Reasons to Support Small Businesses on Nov. 24th and Beyond
Saturday, November 17, 2018
November 24 is Small Business Saturday, a shopping holiday that urges consumers to patronize small and independent businesses rather than online retailers or big box stores.
American Express was behind the first Small Business Saturday, which started in 2010. The initial goal was to counter the negative effects of the recession on small businesses and local economies.
The holiday quickly caught on. In 2011, the Senate passed a resolution in support of
Small Business Saturday. Consumers have now spent an estimated $85 billion at independent retailers and restaurants over the eight Small Business Saturdays since its inception.
Small Businesses Make a Significant Economic Impact
Research has shown that independent businesses return triple the amount of money to local economies as their chain store competitors. Besides the direct impact of taxes and small business spending on things like wages and supplies, there’s the indirect impact of employee spending in the community as well. This multiplying effect is considerable.
Everyone knows that it’s appealing to buy from big online retailers; they bring consumers great convenience. But such mega companies do even less than chain stores for local economies — since the only locally employed person involved in the transaction would be a delivery driver.
Consider the impact on local economies if more Americans made the effort to consciously buy from local businesses — not just during Small Business Saturday, but year round.
Reasons to Buy Local
Your small business purchase is powerful. It’s an investment in a local entrepreneur’s dreams.
Small businesses pays local taxes and employ local people, which helps build local economies.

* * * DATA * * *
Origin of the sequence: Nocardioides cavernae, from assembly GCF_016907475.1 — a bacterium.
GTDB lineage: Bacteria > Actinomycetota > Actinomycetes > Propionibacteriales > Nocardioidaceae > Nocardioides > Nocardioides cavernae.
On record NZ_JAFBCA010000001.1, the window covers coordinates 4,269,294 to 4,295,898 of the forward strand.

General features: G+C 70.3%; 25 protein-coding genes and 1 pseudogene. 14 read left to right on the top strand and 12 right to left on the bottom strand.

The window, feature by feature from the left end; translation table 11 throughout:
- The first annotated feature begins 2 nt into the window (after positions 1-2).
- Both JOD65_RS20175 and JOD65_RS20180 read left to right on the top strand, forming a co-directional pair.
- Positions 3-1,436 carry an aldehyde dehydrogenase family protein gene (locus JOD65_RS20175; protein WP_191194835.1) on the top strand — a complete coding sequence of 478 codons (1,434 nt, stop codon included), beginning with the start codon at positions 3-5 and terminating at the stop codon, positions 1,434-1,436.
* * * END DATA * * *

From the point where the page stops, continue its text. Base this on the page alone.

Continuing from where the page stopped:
Local business owners are neighbors, colleagues and friends. Supporting them helps build community and social capital.
Small business owners typically have ties to the communities where they operate, which encourages them to give back and support area nonprofits and causes.
Small businesses often cater to their customers, providing more personalized customer service.
Local businesses are more likely to have unique, handmade or one-of-a-kind products that can’t be found at chain stores or big online retailers.
Buying from a local business is more sustainable. Small businesses typically have less of an impact on the environment (reduced packaging, fewer emissions from shipping, etc.).
Join Us in Supporting Local Businesses on November 24th and Beyond
South Dakota Prairie Gateway and our partners support small businesses and recognize their importance in our communities. Need some tips on where to shop locally? Check out this small business directory.
South Dakota Prairie Gateway is a portal for economic development information in Eastern Rural Communities of South Dakota.